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Mood. Interview: The Artist Discusses His New Single “Till Morning.” and More

by Nathan Sartain 2 years ago in interview
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His new single, “Till Morning.,” is available now.

Although you may not quite heard of Mood. just yet, chances are you may have stumbled across a song or two of his. As a somewhat regular on Spotify playlists, his versatile music style complete with melodic approach - one that sees his songs attain a laidback but still inherently complex sound - has more than likely found its way into your ears over the last twelve months. Partly due to his complete control over body of work, the 27-year-old is now starting to find himself picking up momentum, and is someone who needs to be bookmarked as one to watch.

His new single “Till Morning.,” continues his 2020 push towards success. Coming in as his ninth single of the calendar year, the simplistic musical backdrop and plodding percussion help aid the singer’s voice to come through unobstructed as he smoothly sings about loving someone “till the morning.” Layered and irresistibly charming, it’s a sonically sleek, broad sounding number that is a perfect starting-off point if you’re to check out Mood. further.

And, in line with his latest release, we spoke to the 27-year-old about how the song came about, how his year is going and his plans for the future.

Nathan Sartain: Firstly, can you talk us through your new single “Till Morning” and what the song means to you? 

Mood.: This song is an emotional trip to a fragment of my memory and also an introduction to a much bigger story that’s coming. I could go on and explain what each little thing means but I prefer people to experience the real thing themselves because not only words explain the story but also every sound. I’ll give you one example. There’s a section beginning with a rising snare drum sound suggesting an entrance of hypnotic state where ambient vocals spin around your head with deep emotional lyrics. Then it ends with chimes and gets quieter suggesting that you’re back into reality.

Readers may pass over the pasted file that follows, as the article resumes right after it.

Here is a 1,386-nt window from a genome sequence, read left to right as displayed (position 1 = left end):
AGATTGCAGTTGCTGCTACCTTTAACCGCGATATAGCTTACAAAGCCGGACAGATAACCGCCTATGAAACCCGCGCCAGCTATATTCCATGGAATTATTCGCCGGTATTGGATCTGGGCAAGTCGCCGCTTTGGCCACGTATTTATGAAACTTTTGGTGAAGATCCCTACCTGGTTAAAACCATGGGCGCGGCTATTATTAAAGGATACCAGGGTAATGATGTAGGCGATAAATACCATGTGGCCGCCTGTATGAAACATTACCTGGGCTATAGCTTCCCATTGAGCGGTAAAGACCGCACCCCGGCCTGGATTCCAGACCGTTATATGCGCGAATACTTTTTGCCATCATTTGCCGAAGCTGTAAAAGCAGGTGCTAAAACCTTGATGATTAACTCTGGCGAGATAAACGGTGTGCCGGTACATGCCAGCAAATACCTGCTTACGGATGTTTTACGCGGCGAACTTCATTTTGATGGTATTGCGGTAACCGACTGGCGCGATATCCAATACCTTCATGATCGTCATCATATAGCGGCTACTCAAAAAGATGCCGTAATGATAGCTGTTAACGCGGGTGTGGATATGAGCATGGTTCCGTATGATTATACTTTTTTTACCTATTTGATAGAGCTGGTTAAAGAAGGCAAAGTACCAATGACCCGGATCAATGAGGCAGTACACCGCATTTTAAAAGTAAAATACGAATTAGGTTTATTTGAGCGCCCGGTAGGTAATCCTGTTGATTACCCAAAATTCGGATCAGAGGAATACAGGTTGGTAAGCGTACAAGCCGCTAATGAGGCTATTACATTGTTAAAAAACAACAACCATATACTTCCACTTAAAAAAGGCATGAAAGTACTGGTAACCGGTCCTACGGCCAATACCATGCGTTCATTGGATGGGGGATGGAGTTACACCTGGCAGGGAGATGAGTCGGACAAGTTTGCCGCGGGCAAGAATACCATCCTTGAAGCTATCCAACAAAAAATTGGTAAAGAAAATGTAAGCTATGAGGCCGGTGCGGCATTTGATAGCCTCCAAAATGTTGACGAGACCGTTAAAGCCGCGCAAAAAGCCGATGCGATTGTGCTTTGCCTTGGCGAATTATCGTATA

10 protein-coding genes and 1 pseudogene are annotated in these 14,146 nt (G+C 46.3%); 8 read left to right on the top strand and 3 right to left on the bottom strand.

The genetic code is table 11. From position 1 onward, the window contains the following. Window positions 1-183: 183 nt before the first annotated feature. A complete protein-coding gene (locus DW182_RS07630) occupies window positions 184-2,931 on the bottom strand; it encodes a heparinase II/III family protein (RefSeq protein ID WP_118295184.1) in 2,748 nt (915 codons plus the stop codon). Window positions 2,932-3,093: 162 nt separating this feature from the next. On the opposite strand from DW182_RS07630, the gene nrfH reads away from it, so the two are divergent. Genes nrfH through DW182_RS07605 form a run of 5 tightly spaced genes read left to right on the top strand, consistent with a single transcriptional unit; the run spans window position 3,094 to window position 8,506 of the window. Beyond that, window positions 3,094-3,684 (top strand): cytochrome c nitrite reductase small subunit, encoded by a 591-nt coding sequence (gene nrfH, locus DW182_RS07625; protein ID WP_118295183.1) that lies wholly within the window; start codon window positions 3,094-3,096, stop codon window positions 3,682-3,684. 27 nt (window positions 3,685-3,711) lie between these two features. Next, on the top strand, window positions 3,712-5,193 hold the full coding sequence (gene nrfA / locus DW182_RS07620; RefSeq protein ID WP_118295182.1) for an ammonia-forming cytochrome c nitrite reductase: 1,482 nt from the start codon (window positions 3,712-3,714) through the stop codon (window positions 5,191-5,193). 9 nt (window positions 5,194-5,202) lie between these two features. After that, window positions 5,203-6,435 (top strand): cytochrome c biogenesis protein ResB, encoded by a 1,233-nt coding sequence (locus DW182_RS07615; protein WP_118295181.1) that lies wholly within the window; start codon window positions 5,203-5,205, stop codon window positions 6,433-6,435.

I hope you can see the point, it’s just not the same reading about it. So I’ll let you figure out the rest.

What was the creative process like whilst writing and recording the track?

It was a back and forth process. For example, I’d record a melody, add a vocal effect which would totally change the vibe then I’d refine the melody and so on. Songwriting is one big process rather than divided into steps, which makes every aspect of the song into one cohesive piece.

Like some of your more recent singles, it has both an English and Korean version. What is the reasoning behind this?

I used to receive requests for translation of both Korean or English songs and I’d translate them but it never felt right because of linguistic and cultural nuances. So I decided to create and sing two versions, now I find myself telling a different story for each language but with the same message. It’s more personal that way but also creates depth to the story. 

As an extension, is it a challenge writing a song in two languages, or something you have found easy to adapt to?

It definitely took some time to get used to it because it’s a full writing process twice instead of just translating.

It comes as your ninth release of 2020. How has the year been going for you so far? 

So far so good. But I am more excited about what’s about to come because I have something very special coming.

How do you find yourself staying creative enough to release songs so quickly after each other, and how do you ensure that the quality does not dip?